Today I had a tremendous opportunity to put some of my research from my doctoral study to use in a whole new setting. A few weeks ago my special education department chair came to me with concerns about her peer mentors struggling to connect with her most at-risk students. (For quick background, my school has an ‘academy’ dedicated to serving our 50 most at-risk students as identified by grades, behavior, attendance and other factors under the special education umbrella.) I immediately jumped at the chance to provide training for these mentors, believing my newfound expertise in care ethics could help enlighten these mentors approach to working with their more reluctant peers.
My inspiration for wanting to take on this training comes entirely from my research related to Nel Nodding’s theory of Care Ethics, which played an instrumental role in my dissertation research. In fact, I’ve told friends and family that if I ever taught in the university setting, I would very much like to implement a care ethics and innovative teaching course. Today’s training was my first real opportunity to try what that class would look like.
While I was expecting around 8 students to participate, I only had two show up. While I do wish I could have met with more students, I was thrilled to have the conversations and dialogue with the two who did make it to the session. My hope when crafting this session was I would be able to scale it for multiple audiences, including my colleagues or other teaching peers. In fact, I’m so happy with the initial result of this workshop-style lesson, I may in fact propose it in for a conference session. (Hopefully, if you are planning on attending GCTE this year, you will see me and many of colleagues there!) What I am sharing today is the workshop itself and some initial reflections, especially as I consider trying to do this work with peers.
Here are the Google Slides I shared with the mentors:
For the opening activity, I use the following statement stems for them to complete and share. I, too, participated.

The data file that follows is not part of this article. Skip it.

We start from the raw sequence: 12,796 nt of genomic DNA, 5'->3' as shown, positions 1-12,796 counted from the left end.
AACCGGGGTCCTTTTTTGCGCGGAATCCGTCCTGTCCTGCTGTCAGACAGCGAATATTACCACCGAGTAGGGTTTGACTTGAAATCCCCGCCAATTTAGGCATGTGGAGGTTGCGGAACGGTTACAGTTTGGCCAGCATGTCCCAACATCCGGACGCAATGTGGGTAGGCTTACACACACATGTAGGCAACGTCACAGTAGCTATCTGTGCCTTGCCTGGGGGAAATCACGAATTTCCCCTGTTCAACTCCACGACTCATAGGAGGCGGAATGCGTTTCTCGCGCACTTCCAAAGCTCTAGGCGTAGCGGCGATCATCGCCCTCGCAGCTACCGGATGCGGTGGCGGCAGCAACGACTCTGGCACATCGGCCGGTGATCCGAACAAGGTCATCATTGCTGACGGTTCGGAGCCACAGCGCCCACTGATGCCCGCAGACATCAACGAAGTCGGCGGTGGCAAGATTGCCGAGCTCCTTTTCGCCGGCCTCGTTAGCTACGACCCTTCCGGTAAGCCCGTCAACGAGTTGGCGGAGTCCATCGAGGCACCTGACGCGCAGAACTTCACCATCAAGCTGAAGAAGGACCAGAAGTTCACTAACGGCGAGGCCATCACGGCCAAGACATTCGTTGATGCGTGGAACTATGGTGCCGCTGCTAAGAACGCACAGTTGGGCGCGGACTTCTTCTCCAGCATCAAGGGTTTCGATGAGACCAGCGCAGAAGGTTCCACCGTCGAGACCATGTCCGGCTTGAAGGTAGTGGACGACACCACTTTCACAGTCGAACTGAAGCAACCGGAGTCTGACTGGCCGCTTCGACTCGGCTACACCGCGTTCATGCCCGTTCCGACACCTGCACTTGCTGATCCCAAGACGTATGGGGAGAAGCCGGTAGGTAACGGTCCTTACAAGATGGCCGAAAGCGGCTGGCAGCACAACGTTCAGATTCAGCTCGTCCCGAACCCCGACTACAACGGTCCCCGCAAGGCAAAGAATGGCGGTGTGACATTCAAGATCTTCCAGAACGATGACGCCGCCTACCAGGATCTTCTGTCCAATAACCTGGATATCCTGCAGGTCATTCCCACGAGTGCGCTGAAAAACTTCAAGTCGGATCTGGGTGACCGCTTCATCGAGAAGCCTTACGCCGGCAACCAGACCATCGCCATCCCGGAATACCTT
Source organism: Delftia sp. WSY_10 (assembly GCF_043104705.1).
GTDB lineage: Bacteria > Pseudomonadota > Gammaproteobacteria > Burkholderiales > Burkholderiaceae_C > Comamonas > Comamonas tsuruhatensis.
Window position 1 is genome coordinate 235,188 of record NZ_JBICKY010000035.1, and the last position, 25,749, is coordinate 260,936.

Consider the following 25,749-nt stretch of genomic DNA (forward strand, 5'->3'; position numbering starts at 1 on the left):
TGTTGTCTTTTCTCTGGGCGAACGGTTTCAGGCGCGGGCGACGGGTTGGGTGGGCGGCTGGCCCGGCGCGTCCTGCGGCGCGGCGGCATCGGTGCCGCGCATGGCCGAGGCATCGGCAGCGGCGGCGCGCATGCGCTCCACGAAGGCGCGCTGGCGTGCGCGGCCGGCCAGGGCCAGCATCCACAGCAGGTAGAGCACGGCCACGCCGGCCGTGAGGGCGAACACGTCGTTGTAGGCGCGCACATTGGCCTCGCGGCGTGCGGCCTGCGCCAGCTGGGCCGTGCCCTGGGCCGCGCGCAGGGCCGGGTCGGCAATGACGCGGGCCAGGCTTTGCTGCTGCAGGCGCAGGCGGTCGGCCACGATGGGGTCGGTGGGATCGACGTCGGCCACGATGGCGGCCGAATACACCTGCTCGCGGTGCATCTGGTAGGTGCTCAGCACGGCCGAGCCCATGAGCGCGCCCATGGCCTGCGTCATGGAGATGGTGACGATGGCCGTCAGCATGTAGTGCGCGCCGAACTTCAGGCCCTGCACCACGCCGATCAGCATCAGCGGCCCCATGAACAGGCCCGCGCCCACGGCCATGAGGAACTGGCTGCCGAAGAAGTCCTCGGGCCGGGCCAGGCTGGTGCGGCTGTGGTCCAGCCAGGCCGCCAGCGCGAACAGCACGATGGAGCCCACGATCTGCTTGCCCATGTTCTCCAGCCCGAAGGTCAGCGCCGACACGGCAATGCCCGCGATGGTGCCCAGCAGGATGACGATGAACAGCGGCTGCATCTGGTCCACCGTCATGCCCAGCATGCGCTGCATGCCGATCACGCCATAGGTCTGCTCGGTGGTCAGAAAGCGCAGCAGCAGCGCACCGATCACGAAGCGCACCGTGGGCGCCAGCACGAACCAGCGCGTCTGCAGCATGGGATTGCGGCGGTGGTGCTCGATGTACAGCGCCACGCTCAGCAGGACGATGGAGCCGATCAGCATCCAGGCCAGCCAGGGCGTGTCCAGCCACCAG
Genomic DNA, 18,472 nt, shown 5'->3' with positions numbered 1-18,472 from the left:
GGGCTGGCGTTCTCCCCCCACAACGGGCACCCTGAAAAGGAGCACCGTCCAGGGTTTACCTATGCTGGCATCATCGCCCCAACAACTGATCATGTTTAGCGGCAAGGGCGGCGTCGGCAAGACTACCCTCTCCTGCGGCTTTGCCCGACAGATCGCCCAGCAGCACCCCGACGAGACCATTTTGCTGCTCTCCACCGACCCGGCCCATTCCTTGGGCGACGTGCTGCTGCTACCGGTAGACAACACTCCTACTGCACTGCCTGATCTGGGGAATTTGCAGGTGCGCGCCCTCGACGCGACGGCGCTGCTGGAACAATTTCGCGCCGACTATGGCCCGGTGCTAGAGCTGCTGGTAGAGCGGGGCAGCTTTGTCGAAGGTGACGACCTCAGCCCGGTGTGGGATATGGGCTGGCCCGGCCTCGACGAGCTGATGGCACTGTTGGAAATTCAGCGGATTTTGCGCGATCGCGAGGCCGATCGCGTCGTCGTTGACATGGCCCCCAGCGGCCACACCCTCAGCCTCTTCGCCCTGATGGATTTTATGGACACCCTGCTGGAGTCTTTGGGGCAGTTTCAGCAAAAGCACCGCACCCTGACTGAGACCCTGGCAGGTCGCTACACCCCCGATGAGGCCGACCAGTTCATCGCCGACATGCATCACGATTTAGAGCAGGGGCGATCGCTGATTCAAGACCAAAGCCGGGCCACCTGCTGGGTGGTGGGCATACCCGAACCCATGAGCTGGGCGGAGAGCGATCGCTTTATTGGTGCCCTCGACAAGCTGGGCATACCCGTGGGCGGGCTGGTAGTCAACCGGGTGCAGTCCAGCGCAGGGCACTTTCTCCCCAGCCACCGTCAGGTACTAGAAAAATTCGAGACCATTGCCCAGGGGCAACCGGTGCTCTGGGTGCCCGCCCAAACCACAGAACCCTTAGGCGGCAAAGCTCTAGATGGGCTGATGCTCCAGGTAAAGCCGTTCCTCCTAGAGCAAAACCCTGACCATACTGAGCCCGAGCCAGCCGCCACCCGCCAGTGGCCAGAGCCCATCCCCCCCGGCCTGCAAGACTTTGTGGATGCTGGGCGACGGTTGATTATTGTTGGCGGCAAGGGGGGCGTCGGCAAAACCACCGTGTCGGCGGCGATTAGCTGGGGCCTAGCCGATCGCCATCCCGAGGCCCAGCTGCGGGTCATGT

- I identify as (male, female, young, black, etc.)
- I often worry about (grades, family, etc.)
- I feel most at home when (I’m listening to music)
- I feel insecure about (my height, etc.)
This welcomed the opportunity for the three of us to immediately build a sense of empathy, and provided me an opportunity help them unpack how these statements relate to the students they are trying to serve, highlighting those students too have identities, worries, comforts, and insecurities.
For the prospective walk, I asked the following questions:
- Which category is most important in caring?
- Which category is least important in caring?
- Which category do you feel the school does a good job of supplying?
- Which category do you feel the school does a poor job of supplying?
- Which category do you feel Destiny students lack?
These questions and the dialogue that followed really helped the mentors unpack what their mentees may need as well as how they are benefiting from the elements of care others show them at our school.
One of the two mentors shared his realization that one of the students he had been working with tries to avoid work regularly and claims he has nothing to work on when, as the mentor put it, he clearly does, and that had resulted in the mentor “giving up” on him a few times. The mentor suggested to himself that he should really try to understand where the student is coming from and why he is avoiding the work. The mentor said he saw a chance to invest more in the student. (I get goosebumps just writing it down!)
The other mentor was a bit more guarded in response to the training, but showed emotion when talking about the people who had invested in her and the result of that investment. For her, it was her mom–the constant and regular encourager and protector. A role in her life she admits the students she is trying to help likely need.
My initial reflection mere hours after the training is this workshop is easier to do with adolescent students who are still forming belief systems about people versus adults who have years of lived experiences informing their care beliefs. Still, I am hopeful that I am wrong in that assessment, and that my peers would react just as positively. I believe I need to modify the timing of the workshop so it can adapt to less time–I had an hour and half this first time around. I will also get feedback from the two students next week about their experience and takeaways. I will update this post when I do.
Feel free to take a modify what I’ve shared for your own purposes if you think it might be of value. I can provide more concrete directions on how I implemented the lesson if desired–simply reach out. In any case, I am hoping the adults who read this see value in this sort of workshop with students and teachers alike. We could all be a little more empathetic. Don’t you think?